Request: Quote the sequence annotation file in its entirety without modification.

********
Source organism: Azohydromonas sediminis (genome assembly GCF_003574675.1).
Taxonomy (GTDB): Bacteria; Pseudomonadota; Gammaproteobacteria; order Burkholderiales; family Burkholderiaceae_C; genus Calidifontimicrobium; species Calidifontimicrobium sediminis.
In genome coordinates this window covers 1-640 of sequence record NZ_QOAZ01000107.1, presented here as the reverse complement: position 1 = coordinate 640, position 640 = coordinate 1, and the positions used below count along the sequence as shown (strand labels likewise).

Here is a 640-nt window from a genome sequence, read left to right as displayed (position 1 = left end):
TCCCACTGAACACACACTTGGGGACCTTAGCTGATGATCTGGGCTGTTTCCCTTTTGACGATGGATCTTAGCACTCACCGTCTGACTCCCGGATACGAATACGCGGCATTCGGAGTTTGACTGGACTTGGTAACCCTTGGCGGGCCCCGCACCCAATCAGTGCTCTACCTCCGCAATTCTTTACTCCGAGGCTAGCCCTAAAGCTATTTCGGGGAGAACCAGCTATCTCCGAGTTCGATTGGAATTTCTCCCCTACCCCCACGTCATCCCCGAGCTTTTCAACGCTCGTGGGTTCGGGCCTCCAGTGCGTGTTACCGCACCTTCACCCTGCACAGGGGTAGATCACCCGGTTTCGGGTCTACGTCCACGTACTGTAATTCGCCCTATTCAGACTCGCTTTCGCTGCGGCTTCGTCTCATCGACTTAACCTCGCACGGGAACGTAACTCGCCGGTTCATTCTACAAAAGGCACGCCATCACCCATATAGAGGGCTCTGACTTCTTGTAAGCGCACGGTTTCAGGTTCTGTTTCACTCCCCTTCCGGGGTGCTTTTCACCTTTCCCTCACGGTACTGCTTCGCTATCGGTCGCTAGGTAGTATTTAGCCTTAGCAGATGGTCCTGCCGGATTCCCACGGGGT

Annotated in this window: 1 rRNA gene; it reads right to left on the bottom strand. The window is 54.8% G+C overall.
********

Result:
Source organism: Azohydromonas sediminis (genome assembly GCF_003574675.1).
Taxonomy (GTDB): Bacteria; Pseudomonadota; Gammaproteobacteria; order Burkholderiales; family Burkholderiaceae_C; genus Calidifontimicrobium; species Calidifontimicrobium sediminis.
In genome coordinates this window covers 1-640 of sequence record NZ_QOAZ01000107.1, presented here as the reverse complement: position 1 = coordinate 640, position 640 = coordinate 1, and the positions used below count along the sequence as shown (strand labels likewise).

Here is a 640-nt window from a genome sequence, read left to right as displayed (position 1 = left end):
TCCCACTGAACACACACTTGGGGACCTTAGCTGATGATCTGGGCTGTTTCCCTTTTGACGATGGATCTTAGCACTCACCGTCTGACTCCCGGATACGAATACGCGGCATTCGGAGTTTGACTGGACTTGGTAACCCTTGGCGGGCCCCGCACCCAATCAGTGCTCTACCTCCGCAATTCTTTACTCCGAGGCTAGCCCTAAAGCTATTTCGGGGAGAACCAGCTATCTCCGAGTTCGATTGGAATTTCTCCCCTACCCCCACGTCATCCCCGAGCTTTTCAACGCTCGTGGGTTCGGGCCTCCAGTGCGTGTTACCGCACCTTCACCCTGCACAGGGGTAGATCACCCGGTTTCGGGTCTACGTCCACGTACTGTAATTCGCCCTATTCAGACTCGCTTTCGCTGCGGCTTCGTCTCATCGACTTAACCTCGCACGGGAACGTAACTCGCCGGTTCATTCTACAAAAGGCACGCCATCACCCATATAGAGGGCTCTGACTTCTTGTAAGCGCACGGTTTCAGGTTCTGTTTCACTCCCCTTCCGGGGTGCTTTTCACCTTTCCCTCACGGTACTGCTTCGCTATCGGTCGCTAGGTAGTATTTAGCCTTAGCAGATGGTCCTGCCGGATTCCCACGGGGT

Annotated in this window: 1 rRNA gene; it reads right to left on the bottom strand. The window is 54.8% G+C overall.